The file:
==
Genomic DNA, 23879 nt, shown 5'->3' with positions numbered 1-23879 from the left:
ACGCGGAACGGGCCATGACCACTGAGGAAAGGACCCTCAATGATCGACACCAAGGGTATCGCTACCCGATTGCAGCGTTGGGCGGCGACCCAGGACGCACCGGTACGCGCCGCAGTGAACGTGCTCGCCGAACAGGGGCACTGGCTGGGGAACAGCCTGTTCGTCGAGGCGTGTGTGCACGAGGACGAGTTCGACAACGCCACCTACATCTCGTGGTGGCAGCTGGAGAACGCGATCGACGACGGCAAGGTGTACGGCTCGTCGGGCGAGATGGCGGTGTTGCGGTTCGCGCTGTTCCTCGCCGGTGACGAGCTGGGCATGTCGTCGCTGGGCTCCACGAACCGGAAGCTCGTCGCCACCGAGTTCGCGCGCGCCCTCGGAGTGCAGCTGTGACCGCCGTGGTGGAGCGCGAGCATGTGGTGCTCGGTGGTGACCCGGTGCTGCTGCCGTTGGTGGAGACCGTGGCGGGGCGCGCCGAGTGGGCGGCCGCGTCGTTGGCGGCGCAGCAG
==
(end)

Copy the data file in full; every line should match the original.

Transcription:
Genomic DNA, 23879 nt, shown 5'->3' with positions numbered 1-23879 from the left:
ACGCGGAACGGGCCATGACCACTGAGGAAAGGACCCTCAATGATCGACACCAAGGGTATCGCTACCCGATTGCAGCGTTGGGCGGCGACCCAGGACGCACCGGTACGCGCCGCAGTGAACGTGCTCGCCGAACAGGGGCACTGGCTGGGGAACAGCCTGTTCGTCGAGGCGTGTGTGCACGAGGACGAGTTCGACAACGCCACCTACATCTCGTGGTGGCAGCTGGAGAACGCGATCGACGACGGCAAGGTGTACGGCTCGTCGGGCGAGATGGCGGTGTTGCGGTTCGCGCTGTTCCTCGCCGGTGACGAGCTGGGCATGTCGTCGCTGGGCTCCACGAACCGGAAGCTCGTCGCCACCGAGTTCGCGCGCGCCCTCGGAGTGCAGCTGTGACCGCCGTGGTGGAGCGCGAGCATGTGGTGCTCGGTGGTGACCCGGTGCTGCTGCCGTTGGTGGAGACCGTGGCGGGGCGCGCCGAGTGGGCGGCCGCGTCGTTGGCGGCGCAGCAG